Schedules have been crazy, and I must admit that my reading life has been firmly shoved to the back burner. I have been spending so much time getting things crossed off the ever-present to do list, that the only reading I have had time for is the book I am reading together with my boys.
Once bedtime rolls around, forget reading a chapter or two, I am just ready for my head to hit the pillow. Thus, I have barely had time to finish last month’s selection, much less give any consideration to what I would choose for September. Luckily, I have my trusty reading wish list, and a few moments’ consultation of its titles can usually provide me with something that strikes my current fancy.
And so it is, that I present you with the Under Cover Book Club selection for September: “Take This Man,” by Brando Skyhorse.
Described as a must read for those who enjoyed books such as Jeannette Wall’s “The Glass Castle,” in which the storytellers are able to overcome their questionable upbringings, “Take This Man” tells the tale of Skyhorse’s journey through the crazy life his mother created.
Named for iconic “Godfather” actor, Marlon Brando, Skyhorse was born to his mother, Maria, and his Mexican father, Candido García Ulloa. When his father left the family shortly after the author’s third birthday, Maria took it as her cue to reinvent the family’s history.
She struck up a correspondence with an inmate, Paul Skyhorse Johnson, who had been incarcerated for robbery. Using
this to create a paper trail with Brando’s new “father,” she changed his surname to Skyhorse and began to tell him that he was the son of an imprisoned Native American activist. Growing up with his mother and grandmother in the Echo Park area of Los Angeles, this new identity allowed him to be “more than just another Mexican” from the neighborhood.
As his mother cycled through numerous boyfriends and husbands (Skyhorse would have five stepfathers over the years, plus a sixth whom his mother never officially married), he found himself searching for a father to connect with.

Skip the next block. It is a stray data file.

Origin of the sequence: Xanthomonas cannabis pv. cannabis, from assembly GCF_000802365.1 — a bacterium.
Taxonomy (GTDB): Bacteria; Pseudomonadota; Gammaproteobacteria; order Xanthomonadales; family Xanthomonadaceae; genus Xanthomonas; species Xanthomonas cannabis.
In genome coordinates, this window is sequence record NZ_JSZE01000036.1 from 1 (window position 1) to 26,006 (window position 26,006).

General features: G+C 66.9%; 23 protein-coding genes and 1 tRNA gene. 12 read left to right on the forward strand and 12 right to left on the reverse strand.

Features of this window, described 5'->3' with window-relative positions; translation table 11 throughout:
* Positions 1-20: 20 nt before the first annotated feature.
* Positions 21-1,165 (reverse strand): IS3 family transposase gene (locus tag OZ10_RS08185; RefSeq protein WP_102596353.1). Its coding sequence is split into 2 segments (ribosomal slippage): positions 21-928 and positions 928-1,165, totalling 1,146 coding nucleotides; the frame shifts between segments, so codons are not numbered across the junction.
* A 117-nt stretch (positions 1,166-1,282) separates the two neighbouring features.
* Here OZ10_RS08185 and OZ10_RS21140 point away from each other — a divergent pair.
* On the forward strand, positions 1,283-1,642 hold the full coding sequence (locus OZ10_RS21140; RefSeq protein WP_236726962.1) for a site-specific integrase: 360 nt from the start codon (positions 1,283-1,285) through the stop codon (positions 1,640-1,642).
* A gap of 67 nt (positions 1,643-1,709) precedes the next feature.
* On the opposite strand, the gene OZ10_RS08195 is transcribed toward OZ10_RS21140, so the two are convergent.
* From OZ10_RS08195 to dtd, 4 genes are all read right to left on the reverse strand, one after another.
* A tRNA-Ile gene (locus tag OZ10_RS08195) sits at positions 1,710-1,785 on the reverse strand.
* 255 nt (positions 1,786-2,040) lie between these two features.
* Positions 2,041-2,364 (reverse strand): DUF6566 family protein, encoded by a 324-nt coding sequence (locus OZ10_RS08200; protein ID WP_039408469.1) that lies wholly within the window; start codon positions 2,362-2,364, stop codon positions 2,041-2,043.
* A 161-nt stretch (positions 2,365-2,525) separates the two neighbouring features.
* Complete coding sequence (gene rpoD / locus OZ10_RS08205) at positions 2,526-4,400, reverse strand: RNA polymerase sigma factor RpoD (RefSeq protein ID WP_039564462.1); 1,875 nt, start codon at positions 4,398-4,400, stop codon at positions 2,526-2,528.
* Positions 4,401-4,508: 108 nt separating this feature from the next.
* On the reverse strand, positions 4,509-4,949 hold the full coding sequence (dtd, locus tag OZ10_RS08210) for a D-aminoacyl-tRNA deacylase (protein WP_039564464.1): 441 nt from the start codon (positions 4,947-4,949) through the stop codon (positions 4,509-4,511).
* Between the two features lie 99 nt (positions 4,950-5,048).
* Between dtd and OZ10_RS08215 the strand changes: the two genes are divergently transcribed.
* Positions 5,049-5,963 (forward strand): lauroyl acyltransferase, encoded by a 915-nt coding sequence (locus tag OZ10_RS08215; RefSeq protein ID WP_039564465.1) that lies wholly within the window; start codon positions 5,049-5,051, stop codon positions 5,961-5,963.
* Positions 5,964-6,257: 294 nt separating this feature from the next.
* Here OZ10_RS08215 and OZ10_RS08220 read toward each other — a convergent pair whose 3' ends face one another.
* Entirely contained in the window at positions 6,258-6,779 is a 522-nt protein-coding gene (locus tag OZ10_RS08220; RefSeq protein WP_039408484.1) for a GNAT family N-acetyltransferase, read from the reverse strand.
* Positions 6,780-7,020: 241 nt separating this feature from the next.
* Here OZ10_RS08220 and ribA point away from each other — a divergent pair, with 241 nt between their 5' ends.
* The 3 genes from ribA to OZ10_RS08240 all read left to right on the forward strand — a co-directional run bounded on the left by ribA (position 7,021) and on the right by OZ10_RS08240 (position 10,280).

Describing feeling “father rich, but family poor,” he struggled to cope with the near constant cycling of authority figures, as well as his mother’s erratic behavior and the lies he was beginning to see holes in.
In writing this memoir, Skyhorse took great pains to ensure its authenticity. In an earlier interview, he recounted sharing certain occurrences that were so visceral to him that the telling need not include any dialogue, simply a portrayal of how he was feeling.
He also shared, however, about seeking out not only his biological father’s side of the story, but also the remembrances of others of the men who Maria took up with, in order to guarantee that his story wasn’t built solely on his mother’s fabrications and his own, possibly tarnished, memories.
It is a strange thing to have had your world be so mixed up, that you feel the need to fact check your own recollections, but it appears that Skyhorse has come through the experience incredibly well adjusted.
Having kept the name his mother invented for him, Skyhorse’s first novel, “The Madonnas of Echo Park,” earned him the PEN/Hemingway Award, as well as the Sue Kaufman Award for First Fiction. He holds a degree from Stanford University, is a graduate of the MFA Writer’s Workshop Program at UCI, and currently teaches creative writing at Wesleyan University.
Now, his memoir is also garnering critical acclaim, causing Kirkus Reviews to laud it as “A wickedly compelling account of a dysfunctional childhood. By turns funny and wrenching, the narrative is an unforgettable tour de force of memory, love and imagination.”
It is, to be certain, a fascinating tale. And, one well worth penciling in some much needed reading time for.
Edie Crabtree is an avid reader and the mother of three active boys. She can be reached at [email protected]